Oldest trade fair tells story of China
On 5 May, China’s largest and oldest trade fair closed its 113th meeting in Guangzhou. It was attended by 203,000 foreign businessmen who signed a total of US$35.54 billion in export orders.
The Canton Trade Fair first opened its doors in April 1957 in the Sino-Soviet Friendship Building in Guangzhou; just 1,200 people came from outside the mainland, all by invitation, and 1,000 of them were from Hong Kong and Macao.
For the next two decades, it was China’s only window on the world, a place where foreigners could come to see and buy the country’s products. It was the only opening of a closed economy and a vital source of foreign exchange for the government. When they went home, those lucky enough to get an invitation recounted what they had seen and heard about this secret country – and their listeners were full of envy and admiration.
The fair remained open during two decades of political campaigns, a beacon of economic normality when millions were throwing their energy into political struggle. In the reform era after 1978, the fair has grown dramatically in scale, the number of products being exhibited and of buyers, with people coming from all corners of the world.
This growth has reflected the dramatic changes in China as it has become the world’s top exporter and second largest economy.
Today, even though other cities hold major exhibitions of their own products and those of a particular industry, the Canton Fair retains its place as the largest in the country. It has become one of the biggest trade fairs in the world, in terms of variety of goods and of buyers.
This is because of its history and infrastructure; the organisers have built larger and larger halls to accommodate the merchandise and the city of Guangzhou provides the financial services, hotels, restaurants and entertainment that the foreign clients need.
The history of the fair is the history of modern China.
After the Communists took power in 1949, they modelled the economy on that of the Soviet Union. The country conducted most of its trade through bartering with other Socialist countries via bilateral agreements negotiated between governments and without using foreign exchange. During the 1950s, China conducted more than 80 percent of its trade in this way; only foreign trade corporations under the Ministry of Trade and Foreign Co-operation were allowed to do business with the outside world.
But many people in the Chinese diaspora and the non-Communist world were interested in the country’s goods. So the Ministry of Foreign Trade and the Guangdong provincial government decided to hold a trade fair twice a year in Guangzhou, the city closest to Hong Kong and Macao; Guangdong is the ancestral home of most Chinese people living abroad.
The first fair, known at the time as the Chinese Export Commodities Fair, was held in April 1957 in the Sino-Soviet Friendship Building (which boasts an area of 18,000 square metres). Thirteen foreign trade corporations exhibited 10,000 products, 80 percent of them agricultural, and signed deals worth US$86.86 million. All the 1,223 visitors came by invitation only; more than 80 percent were from Hong Kong and Macao and the rest from 19 countries, mainly in Asia.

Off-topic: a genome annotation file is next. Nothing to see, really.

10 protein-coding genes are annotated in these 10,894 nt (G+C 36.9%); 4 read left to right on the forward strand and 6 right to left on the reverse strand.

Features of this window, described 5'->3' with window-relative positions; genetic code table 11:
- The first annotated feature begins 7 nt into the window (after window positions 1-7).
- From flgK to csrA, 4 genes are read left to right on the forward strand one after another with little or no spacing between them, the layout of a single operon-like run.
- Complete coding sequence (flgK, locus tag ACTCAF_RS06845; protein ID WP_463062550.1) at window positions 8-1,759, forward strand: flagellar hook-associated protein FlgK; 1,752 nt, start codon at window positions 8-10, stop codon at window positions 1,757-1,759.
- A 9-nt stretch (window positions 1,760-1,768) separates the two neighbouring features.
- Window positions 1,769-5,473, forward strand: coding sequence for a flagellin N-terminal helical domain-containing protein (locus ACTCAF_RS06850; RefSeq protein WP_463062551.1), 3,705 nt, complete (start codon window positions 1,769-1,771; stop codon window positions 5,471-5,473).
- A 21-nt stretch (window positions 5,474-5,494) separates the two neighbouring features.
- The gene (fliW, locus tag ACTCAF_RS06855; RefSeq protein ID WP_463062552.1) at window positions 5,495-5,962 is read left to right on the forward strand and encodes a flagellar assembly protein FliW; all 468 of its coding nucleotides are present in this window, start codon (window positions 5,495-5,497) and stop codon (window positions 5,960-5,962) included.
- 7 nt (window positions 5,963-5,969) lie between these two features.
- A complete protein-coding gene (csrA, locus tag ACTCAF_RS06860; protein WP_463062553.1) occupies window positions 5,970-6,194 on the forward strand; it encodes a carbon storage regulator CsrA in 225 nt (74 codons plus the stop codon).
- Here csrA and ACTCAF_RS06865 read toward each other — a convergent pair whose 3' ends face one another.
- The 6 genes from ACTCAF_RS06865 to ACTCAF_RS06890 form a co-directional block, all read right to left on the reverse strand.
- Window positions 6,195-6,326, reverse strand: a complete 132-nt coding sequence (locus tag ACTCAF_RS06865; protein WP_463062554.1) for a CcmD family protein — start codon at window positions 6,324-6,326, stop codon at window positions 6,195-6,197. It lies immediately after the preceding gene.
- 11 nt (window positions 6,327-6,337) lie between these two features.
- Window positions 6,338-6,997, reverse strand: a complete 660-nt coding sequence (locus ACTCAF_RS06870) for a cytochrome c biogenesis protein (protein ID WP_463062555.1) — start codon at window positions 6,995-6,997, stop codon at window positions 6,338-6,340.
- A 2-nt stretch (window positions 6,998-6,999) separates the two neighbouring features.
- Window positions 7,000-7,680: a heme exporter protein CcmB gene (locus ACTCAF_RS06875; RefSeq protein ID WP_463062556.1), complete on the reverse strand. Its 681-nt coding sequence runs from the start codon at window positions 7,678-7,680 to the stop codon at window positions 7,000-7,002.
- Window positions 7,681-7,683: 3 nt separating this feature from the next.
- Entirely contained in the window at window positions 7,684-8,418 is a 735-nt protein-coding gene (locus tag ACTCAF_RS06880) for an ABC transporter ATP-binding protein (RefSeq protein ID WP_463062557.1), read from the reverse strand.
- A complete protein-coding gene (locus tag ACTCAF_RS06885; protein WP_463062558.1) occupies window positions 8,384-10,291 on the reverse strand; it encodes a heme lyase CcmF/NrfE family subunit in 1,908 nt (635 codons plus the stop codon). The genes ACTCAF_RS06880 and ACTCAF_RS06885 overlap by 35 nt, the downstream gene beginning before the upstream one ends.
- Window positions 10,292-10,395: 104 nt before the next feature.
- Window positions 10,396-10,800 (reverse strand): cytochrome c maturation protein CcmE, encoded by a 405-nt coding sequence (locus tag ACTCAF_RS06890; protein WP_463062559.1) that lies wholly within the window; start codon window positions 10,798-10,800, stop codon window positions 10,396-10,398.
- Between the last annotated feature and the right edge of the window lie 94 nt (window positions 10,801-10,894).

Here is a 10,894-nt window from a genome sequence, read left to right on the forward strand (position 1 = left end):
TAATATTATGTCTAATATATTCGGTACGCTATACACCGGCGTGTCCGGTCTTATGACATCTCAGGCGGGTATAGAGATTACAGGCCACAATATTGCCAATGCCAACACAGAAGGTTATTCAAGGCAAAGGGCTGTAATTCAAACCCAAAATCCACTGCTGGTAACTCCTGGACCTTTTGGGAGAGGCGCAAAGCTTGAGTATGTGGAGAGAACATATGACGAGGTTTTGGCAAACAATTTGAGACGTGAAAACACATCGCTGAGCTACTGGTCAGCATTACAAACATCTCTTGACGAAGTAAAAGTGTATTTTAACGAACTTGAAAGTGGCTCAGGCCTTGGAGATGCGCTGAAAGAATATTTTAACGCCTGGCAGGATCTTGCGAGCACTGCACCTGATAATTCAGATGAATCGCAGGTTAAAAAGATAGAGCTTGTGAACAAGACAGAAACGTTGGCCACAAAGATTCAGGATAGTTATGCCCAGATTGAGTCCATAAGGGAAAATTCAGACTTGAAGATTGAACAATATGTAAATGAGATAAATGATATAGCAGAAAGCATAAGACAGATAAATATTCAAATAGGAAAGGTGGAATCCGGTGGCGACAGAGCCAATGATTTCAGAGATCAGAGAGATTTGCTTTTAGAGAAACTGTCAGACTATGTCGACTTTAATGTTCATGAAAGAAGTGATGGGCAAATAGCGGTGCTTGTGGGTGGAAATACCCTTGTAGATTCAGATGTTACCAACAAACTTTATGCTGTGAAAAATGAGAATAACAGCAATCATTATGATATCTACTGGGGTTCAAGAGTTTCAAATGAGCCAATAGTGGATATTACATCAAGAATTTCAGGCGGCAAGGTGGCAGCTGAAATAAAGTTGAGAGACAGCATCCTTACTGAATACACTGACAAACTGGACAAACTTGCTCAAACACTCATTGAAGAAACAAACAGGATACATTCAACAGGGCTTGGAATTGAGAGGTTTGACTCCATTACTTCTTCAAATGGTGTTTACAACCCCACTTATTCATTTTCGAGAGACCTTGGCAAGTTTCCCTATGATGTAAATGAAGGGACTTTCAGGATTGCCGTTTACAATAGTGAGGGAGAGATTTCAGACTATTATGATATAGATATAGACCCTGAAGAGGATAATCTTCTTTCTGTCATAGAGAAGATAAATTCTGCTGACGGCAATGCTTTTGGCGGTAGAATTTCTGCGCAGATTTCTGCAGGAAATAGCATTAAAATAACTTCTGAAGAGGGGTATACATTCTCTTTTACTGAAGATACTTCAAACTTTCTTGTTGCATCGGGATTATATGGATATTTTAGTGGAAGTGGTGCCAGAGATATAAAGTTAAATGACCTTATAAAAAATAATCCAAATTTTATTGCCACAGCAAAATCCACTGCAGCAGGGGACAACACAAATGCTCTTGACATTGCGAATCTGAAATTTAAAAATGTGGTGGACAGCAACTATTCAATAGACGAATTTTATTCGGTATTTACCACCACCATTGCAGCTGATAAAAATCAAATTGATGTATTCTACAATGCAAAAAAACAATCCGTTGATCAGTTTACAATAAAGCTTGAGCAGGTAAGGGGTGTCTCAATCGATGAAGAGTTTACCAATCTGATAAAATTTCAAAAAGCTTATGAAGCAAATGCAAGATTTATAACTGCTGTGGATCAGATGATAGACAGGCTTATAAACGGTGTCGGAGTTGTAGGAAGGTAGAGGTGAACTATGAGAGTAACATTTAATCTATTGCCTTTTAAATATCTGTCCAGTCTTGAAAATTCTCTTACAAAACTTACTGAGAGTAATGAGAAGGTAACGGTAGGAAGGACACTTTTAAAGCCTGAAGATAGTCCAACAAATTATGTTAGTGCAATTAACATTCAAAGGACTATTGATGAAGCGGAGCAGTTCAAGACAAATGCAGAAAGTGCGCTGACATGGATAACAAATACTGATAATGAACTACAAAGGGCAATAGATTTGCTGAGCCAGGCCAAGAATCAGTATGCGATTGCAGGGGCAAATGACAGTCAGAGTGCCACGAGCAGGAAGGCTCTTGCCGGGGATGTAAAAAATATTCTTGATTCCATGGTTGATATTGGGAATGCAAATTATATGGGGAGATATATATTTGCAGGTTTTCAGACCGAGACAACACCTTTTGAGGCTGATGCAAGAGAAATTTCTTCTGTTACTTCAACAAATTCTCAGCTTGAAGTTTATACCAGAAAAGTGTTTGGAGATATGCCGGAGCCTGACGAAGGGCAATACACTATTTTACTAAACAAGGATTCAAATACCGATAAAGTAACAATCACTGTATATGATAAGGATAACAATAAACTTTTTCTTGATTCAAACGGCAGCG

From then on, the fair was held twice a year, in spring and autumn, in different venues. In 1959, it was held in the Qiyi Road Exhibition Hall, which had space for 40,200 square metres of stalls. It hosted the event until 1974.
Ups and downs
The first 30 years of Communist rule were full of political campaigns that seriously disrupted economic life.
But the Canton Fair continued to operate every spring and autumn throughout these tumultuous years. It provided the most important link between Chinese business and the outside world, especially those countries not covered by state trading agreements; it was a vital source of foreign exchange during a period of great scarcity. In 1973, the fair accounted for 50 percent of China’s foreign trade earnings.
To show its importance, the top leaders from Beijing attended, including Premier Zhou Enlai, who went eight times, Zhu De and Dong Biwu, as well as senior officials from the Guangdong government.
In February 1972, Beijing and Washington normalised their relations through the Shanghai communiqué, enabling American business people to attend the fair for the first time; 44 attended the 31st session that year.
In 1974, the event moved to a new and enlarged venue, the Liuhua Exhibition Centre, covering 110,500 square metres, later to be expanded to 170,000 square metres. It was the longest serving venue, until 2008.
End of monopoly
China’s reform and open-door policies began at the end of the 1970s. This meant an end to the state monopoly on foreign trade; in the 1980s, private companies sprang up and foreign investors arrived. Many state companies were sold to the private sector.
The Canton Fair continued to play a major role; it adapted to the new realities by admitting non-state companies and widening the range of products on show. What it offered was a single venue at which foreign buyers could see many goods and conduct business at the same time. It was, and is, especially useful for people from distant countries who do not come to China often and have no permanent office here. It is a one-stop shop where they can get everything done, with translation, financial and advisory services available.